The sheer numbers involved dictate that we place close attention to the European efforts in the cruising yacht range. Sabre has given us a very consistent line of performance-oriented cruising boats. Sabre has been consistent with its quality approach and dedication to moderately-proportioned, well-designed boats. Their approach to the RS configuration shares some of the features of the Nordic, but in two areas, it is distinctly different.
The deck design of this model is particularly clean and crisp. The windows have unusually sharp angles, but the rest of the styling is pleasant. There is a teak-planked deck forward for sunbathing. The hull ports give this design a very European look.
The hull shape is marked by a huge rudder on a small skeg. The keel shows a curved trailing edge and there are two draft models available: 4 feet, 10 inches and 6 feet 8 inches. The beam had to be pulled well aft to use this type of interior layout. This design will definitely dictate some hull proportions. While this may cost the craft some speed you have to balance the loss against the benefits on deck and below.
Starting with an aft cockpit, the Sabre designers tucked the owner's stateroom aft and recessed the companionway into the trunk to open up useable volume. This stateroom has direct access to a large head without a separate shower stall. This head is also accessible from the main cabin. The wide-open main cabin uses the full beam of the boat for a spacious layout. The settees are not raised. The designer can choose to raise the settees inboard within the confines of the trunk. This provides great storage space outboard but does constrict the settee layout. Still, the benefits of the raised saloon are the big windows and the light and airy feeling below.
In the Sabre the galley is spread to both sides with the refrigerator to port and stove and sinks to starboard. This makes for a very well-laid-out galley with room for two people to be involved with meal preparation. The forward stateroom features seat, counter with sink, a large double berth and hanging locker. Note the location of the wet locker in the head and the wide chart table to port. Sabre has packed a lot of accommodations into this hull.
The Sabre design team has combined the height requirement of the cockpit — which has to be high to provide the volume below for the stateroom — the bulk of the raised cabintrunk and the curved profile trunk forward into a handsome deck. The broad swim platform steps also add a touch of modern styling. The 40RS has tremendous window area which further reduces the bulky appearance of the raised trunk.
The Sabre 40RS is based upon the Sabre 38 hull. The stern has been stretched to make room for the extended swim platform. This hull also has proved itself as a well-mannered cruising yacht with a good turn of speed. The rudder is a semi-balanced spade and the keel can be either the wing type with 4-foot, 11-inch draft or the deep fin with 6-and-a-half foot draft. Ballast is outside lead. While the 40RS is beamy, it does not drag the max beam aft. The transom is a handsome shape of moderate proportions. The D/L ratio of this design is 238.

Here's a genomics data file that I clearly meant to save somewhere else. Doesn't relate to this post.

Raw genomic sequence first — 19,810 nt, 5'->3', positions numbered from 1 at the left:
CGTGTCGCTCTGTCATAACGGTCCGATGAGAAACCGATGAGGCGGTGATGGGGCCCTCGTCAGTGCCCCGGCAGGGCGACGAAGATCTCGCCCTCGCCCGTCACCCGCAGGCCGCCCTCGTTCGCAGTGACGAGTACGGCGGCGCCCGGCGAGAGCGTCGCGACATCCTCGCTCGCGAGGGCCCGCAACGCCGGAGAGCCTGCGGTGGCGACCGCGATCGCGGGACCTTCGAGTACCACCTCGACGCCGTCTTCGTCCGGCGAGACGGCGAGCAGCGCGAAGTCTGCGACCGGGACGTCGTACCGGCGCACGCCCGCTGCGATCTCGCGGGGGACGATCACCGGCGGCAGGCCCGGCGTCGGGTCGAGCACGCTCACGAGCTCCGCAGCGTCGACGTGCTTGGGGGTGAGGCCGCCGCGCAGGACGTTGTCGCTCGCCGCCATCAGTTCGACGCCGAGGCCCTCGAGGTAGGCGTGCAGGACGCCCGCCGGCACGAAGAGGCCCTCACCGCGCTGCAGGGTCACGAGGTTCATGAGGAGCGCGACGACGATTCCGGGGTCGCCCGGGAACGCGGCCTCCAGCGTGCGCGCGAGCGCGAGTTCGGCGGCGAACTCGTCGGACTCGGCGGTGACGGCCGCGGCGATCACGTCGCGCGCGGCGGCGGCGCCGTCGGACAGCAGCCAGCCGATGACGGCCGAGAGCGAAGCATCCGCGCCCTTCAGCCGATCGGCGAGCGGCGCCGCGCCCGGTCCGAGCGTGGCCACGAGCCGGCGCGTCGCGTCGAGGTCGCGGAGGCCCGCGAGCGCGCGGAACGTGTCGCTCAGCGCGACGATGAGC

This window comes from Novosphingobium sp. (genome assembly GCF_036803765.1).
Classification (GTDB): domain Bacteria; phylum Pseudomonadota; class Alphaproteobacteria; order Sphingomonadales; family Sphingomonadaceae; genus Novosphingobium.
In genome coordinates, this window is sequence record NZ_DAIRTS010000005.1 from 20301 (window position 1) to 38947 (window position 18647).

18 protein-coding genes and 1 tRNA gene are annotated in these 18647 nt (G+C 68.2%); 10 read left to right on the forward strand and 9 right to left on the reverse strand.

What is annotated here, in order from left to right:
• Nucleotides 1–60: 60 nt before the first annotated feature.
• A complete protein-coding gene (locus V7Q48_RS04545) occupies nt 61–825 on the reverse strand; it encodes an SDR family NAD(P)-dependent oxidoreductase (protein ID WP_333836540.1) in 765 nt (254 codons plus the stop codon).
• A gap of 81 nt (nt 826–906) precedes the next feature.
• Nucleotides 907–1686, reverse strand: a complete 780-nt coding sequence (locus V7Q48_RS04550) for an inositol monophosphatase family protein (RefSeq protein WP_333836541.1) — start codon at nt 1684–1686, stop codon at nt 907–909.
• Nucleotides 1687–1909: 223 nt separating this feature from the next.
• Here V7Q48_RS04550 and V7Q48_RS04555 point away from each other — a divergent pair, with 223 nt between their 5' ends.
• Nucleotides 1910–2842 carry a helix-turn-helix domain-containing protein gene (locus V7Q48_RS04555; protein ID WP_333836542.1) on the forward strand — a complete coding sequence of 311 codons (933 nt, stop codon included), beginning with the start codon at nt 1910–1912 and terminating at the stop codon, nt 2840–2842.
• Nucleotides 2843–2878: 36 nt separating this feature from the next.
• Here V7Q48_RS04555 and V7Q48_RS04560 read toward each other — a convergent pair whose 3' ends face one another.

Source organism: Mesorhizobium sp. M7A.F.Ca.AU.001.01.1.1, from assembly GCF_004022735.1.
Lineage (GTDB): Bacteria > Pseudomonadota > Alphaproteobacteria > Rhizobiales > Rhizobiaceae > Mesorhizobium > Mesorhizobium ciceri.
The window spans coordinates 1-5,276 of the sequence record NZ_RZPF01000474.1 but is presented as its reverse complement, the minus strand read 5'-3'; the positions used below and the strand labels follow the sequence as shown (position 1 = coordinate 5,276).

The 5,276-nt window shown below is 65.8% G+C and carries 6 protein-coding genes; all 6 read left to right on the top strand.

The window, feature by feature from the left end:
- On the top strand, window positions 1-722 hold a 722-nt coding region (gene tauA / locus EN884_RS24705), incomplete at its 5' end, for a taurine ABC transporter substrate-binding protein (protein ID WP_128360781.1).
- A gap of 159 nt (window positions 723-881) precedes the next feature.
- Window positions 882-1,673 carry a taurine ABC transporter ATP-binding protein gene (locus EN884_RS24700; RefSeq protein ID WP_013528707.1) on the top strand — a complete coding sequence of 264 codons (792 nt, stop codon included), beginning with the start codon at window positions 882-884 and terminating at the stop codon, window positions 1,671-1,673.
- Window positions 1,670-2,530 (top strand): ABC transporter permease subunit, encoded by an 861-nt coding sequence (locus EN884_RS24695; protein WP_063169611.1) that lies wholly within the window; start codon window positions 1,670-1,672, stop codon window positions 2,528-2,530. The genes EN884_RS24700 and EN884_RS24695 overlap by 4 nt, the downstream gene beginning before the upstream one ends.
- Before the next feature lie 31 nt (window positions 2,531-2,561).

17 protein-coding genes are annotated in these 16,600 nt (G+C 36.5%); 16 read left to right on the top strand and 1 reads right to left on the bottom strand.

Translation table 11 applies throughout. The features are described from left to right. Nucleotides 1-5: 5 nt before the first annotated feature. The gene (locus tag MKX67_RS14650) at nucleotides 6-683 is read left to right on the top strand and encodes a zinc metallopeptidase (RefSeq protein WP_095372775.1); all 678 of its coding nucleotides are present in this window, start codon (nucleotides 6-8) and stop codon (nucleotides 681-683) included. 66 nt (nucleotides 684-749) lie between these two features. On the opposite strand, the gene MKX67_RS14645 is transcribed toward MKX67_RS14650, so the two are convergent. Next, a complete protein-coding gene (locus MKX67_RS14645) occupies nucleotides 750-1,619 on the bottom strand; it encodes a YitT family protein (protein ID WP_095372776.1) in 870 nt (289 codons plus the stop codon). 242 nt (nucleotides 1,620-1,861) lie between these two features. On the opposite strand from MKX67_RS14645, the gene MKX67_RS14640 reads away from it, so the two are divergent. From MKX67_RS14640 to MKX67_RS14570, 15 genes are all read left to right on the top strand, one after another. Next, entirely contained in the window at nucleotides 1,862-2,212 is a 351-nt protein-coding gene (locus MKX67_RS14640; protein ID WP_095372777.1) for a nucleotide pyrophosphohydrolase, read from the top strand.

The sloop rig offers simplicity and is effective over a wide variety of sailing conditions. This rig is more versatile than either cat or cat/jiblet rigs. You can pull the shrouds well inboard and give the spar three or more sets of spreaders. With a multiple spreader rig, you can get a couple of more degrees to weather. I don't think that type of sheeting is relevant on a design like this. I think the important element is giving the cruiser a rig that is easy to tune from the deck and once tuned can be ignored for the rest of the season. The best way to achieve this is with a hefty spar section and fore and aft lowers. This is more expensive than single lowers with swept-back spreaders because it takes three chainplates instead of one but it is far easier to tune. Note the location of the mast on the Sabre. It is well forward, like it is on the Nordic 46RS. This style of rig is in reaction to the old IOR giant foretriangles. The jibs are smaller and the main is larger. This type of rig is easier to balance. Note the convenient location of the mast in reference to the galley layout. The SA/D ratio is 15.82.
The construction of the Sabre uses a balsa-cored hull and deck with biaxial roving and vinylester resin. All Sabres are built to American Bureau of Shipping standards. The Yanmar engine is located beneath the companionway and uses a V-drive gearbox.
I like the fresh thinking behind this model. While the individual components are not all that novel, the finished product is a welcome departure.
|Draft||Deep keel 6'6" Wing keel 4'11"|
|Displacement||Deep keel 17200 lbs. Wing keel 17600 lbs.|
|Ballast||Deep keel 6600 lbs. Wing keel 7000 lbs.|
|Sail Area||659 sq. ft.|
This story originally appeared in Sailing Magazine, and is republished here by permission. Subscribe to Sailing.